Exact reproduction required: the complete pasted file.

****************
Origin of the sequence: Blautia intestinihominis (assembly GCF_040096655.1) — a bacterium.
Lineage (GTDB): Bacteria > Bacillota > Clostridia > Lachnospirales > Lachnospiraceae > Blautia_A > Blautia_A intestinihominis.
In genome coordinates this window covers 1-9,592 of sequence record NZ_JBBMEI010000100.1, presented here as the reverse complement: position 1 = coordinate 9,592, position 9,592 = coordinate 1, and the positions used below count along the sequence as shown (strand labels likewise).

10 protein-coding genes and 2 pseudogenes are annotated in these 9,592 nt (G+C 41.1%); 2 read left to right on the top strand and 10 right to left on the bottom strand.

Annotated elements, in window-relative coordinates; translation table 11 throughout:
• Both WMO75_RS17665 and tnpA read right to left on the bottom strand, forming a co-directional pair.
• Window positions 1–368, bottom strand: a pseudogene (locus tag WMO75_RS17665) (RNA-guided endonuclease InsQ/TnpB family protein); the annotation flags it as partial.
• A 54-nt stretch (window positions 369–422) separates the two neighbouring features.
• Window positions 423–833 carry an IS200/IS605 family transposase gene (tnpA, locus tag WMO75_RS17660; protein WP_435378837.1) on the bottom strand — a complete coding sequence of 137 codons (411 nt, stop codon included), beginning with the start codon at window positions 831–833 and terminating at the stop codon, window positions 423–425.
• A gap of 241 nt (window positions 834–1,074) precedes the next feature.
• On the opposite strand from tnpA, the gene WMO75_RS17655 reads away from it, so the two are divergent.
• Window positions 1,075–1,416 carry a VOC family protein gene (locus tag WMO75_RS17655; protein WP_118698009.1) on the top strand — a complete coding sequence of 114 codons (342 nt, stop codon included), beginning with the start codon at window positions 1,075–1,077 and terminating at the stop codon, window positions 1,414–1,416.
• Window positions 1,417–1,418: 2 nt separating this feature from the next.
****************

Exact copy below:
Origin of the sequence: Blautia intestinihominis (assembly GCF_040096655.1) — a bacterium.
Lineage (GTDB): Bacteria > Bacillota > Clostridia > Lachnospirales > Lachnospiraceae > Blautia_A > Blautia_A intestinihominis.
In genome coordinates this window covers 1-9,592 of sequence record NZ_JBBMEI010000100.1, presented here as the reverse complement: position 1 = coordinate 9,592, position 9,592 = coordinate 1, and the positions used below count along the sequence as shown (strand labels likewise).

10 protein-coding genes and 2 pseudogenes are annotated in these 9,592 nt (G+C 41.1%); 2 read left to right on the top strand and 10 right to left on the bottom strand.

Annotated elements, in window-relative coordinates; translation table 11 throughout:
• Both WMO75_RS17665 and tnpA read right to left on the bottom strand, forming a co-directional pair.
• Window positions 1–368, bottom strand: a pseudogene (locus tag WMO75_RS17665) (RNA-guided endonuclease InsQ/TnpB family protein); the annotation flags it as partial.
• A 54-nt stretch (window positions 369–422) separates the two neighbouring features.
• Window positions 423–833 carry an IS200/IS605 family transposase gene (tnpA, locus tag WMO75_RS17660; protein WP_435378837.1) on the bottom strand — a complete coding sequence of 137 codons (411 nt, stop codon included), beginning with the start codon at window positions 831–833 and terminating at the stop codon, window positions 423–425.
• A gap of 241 nt (window positions 834–1,074) precedes the next feature.
• On the opposite strand from tnpA, the gene WMO75_RS17655 reads away from it, so the two are divergent.
• Window positions 1,075–1,416 carry a VOC family protein gene (locus tag WMO75_RS17655; protein WP_118698009.1) on the top strand — a complete coding sequence of 114 codons (342 nt, stop codon included), beginning with the start codon at window positions 1,075–1,077 and terminating at the stop codon, window positions 1,414–1,416.
• Window positions 1,417–1,418: 2 nt separating this feature from the next.